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Fostering a Healthy Future
By Dwayne Campbell

New techniques in magnetic resonance and other imaging technologies being pioneered by Miller School faculty are paving the way for more accurate evaluation of several complex conditions.

From left: Project Medishare founders Barth Green, M.D., and Arthur Fournier, M.D. Project Medishare’s Akamil facility is ready to open in the Central Plateau, where it will help improve nutrition for Haitian youngsters like this little girl.

Just before Christmas, Port-au-Prince’s young business elite gathered at the venerable Hotel Montana to raise money for a critical care hospital, trauma network, and medical education center for Haiti.

High above the bustle of the Haitian capital, the young guests mingled in the hotel’s terraced gardens as Barth Green, M.D., professor of neurological surgery and co-founder of Project Medishare, shared his vision for a world-class critical care trauma hospital and rehabilitation center.

Modeled after the University of Miami/Jackson Memorial Medical Center’s Ryder Trauma Center, it would be the hub for a network of 15 level-two trauma centers across the nation’s ten districts and include a training center for Haiti’s health care professionals. Critical care would no longer be available only to patients who could afford a plane ticket elsewhere.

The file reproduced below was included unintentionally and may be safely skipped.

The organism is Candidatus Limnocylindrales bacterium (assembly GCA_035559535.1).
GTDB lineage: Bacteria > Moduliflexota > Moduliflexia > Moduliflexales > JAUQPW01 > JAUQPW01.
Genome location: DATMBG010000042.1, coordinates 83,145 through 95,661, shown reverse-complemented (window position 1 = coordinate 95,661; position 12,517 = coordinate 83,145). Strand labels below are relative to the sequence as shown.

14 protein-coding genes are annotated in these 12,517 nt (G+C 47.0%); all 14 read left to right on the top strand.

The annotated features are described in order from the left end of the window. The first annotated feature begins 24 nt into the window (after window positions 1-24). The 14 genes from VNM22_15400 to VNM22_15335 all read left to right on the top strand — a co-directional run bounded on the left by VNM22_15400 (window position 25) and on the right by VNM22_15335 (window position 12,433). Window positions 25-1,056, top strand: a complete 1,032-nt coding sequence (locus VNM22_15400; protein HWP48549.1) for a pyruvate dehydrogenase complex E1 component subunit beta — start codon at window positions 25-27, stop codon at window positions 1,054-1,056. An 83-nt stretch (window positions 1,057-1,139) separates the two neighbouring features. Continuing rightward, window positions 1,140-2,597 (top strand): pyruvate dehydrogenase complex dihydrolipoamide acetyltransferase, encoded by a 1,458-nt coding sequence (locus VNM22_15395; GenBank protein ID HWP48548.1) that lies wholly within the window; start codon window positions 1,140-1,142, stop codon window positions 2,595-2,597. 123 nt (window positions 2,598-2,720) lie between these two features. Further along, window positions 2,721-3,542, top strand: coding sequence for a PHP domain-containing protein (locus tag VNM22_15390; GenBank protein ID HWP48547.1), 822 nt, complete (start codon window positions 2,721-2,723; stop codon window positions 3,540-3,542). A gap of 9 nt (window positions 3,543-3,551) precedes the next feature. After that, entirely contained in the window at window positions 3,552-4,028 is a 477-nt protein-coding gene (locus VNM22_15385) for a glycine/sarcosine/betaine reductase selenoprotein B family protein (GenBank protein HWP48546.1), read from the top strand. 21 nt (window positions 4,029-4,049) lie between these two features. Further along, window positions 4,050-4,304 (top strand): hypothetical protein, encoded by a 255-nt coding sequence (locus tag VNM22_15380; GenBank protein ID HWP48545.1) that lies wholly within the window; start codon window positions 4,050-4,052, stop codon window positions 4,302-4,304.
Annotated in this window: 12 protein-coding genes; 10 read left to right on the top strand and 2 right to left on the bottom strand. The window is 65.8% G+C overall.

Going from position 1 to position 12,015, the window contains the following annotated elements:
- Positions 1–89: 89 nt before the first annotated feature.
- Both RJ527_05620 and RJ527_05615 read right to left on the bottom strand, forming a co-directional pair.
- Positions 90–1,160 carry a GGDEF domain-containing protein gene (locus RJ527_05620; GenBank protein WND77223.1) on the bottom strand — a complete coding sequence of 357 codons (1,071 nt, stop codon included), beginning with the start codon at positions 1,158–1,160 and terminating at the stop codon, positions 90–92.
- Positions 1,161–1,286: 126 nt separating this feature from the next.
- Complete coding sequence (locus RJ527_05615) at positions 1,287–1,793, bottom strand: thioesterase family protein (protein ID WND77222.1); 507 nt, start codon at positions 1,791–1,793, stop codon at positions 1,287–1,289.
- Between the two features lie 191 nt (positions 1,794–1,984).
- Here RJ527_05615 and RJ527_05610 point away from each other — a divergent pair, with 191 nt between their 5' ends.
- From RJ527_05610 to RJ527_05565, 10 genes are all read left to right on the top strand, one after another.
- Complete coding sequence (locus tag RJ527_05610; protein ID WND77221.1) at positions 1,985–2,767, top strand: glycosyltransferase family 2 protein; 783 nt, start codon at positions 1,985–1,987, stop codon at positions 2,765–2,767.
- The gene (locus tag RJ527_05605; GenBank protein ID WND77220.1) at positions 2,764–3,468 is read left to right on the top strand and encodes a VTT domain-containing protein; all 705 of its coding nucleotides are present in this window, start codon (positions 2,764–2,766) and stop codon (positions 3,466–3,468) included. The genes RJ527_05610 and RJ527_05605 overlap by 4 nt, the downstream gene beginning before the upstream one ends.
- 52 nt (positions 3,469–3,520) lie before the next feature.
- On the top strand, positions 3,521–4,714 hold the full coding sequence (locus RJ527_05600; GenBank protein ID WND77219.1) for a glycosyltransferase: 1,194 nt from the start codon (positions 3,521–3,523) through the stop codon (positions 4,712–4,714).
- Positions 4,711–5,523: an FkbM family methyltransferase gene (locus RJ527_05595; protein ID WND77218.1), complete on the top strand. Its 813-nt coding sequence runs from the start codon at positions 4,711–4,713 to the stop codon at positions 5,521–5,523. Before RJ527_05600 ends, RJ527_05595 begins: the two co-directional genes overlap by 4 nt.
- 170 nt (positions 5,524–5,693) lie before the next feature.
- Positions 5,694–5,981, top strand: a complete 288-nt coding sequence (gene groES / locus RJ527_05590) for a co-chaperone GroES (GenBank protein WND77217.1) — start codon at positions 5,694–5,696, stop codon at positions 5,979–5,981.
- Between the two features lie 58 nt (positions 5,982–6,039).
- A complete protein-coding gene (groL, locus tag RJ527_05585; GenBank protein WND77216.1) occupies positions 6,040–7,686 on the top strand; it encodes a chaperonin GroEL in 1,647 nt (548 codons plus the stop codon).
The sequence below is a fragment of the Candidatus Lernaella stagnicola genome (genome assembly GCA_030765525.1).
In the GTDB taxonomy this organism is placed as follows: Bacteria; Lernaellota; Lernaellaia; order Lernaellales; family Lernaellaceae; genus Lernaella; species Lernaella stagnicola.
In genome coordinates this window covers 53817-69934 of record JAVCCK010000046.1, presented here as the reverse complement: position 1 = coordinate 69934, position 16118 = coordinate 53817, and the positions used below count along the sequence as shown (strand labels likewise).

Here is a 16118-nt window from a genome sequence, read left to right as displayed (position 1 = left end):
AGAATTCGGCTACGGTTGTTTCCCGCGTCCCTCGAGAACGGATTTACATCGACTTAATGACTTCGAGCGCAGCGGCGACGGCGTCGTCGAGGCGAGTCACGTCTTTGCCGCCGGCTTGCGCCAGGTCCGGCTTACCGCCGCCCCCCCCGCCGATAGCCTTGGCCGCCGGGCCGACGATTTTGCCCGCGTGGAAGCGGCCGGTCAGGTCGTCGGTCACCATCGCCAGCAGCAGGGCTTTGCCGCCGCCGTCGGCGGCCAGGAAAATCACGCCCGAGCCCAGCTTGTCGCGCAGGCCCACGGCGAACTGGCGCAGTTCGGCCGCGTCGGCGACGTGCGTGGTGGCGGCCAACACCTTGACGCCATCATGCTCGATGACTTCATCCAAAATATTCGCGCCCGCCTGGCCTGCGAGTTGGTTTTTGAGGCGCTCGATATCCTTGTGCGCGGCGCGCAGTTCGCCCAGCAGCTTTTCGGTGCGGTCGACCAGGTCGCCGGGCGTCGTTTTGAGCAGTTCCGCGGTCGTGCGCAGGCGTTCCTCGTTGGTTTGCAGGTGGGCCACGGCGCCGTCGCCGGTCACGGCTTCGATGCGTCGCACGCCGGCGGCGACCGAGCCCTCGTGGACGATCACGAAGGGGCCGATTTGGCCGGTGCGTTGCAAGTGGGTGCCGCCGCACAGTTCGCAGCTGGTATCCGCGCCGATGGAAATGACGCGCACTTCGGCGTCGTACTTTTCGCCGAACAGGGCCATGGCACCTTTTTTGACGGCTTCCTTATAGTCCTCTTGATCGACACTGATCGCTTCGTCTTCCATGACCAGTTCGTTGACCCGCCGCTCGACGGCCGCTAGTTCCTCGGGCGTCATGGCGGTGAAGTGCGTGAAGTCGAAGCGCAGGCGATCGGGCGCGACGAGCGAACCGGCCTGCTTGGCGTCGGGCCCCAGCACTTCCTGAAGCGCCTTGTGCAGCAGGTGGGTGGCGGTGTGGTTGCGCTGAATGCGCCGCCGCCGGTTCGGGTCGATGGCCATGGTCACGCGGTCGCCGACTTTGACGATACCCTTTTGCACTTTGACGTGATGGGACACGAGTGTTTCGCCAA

When the January 12 earthquake struck three weeks later, leaving the Montana in ruins and hundreds of guests missing, the need for a national trauma system grew all the more urgent and gained much-needed momentum. With Haiti on the world radar and former President Bill Clinton serving as United Nations special envoy to the hemisphere’s most impoverished nation, other countries, non-governmental organizations, and business interests are making commitments and forging partnerships to carry out the plan Green has nurtured for years.

Long-time Medishare volunteer Michel Dodard, M.D., carrying supplies. Under the lights, Dr. Green shares his vision for a trauma network at the Hotel Montana, just weeks before its collapse.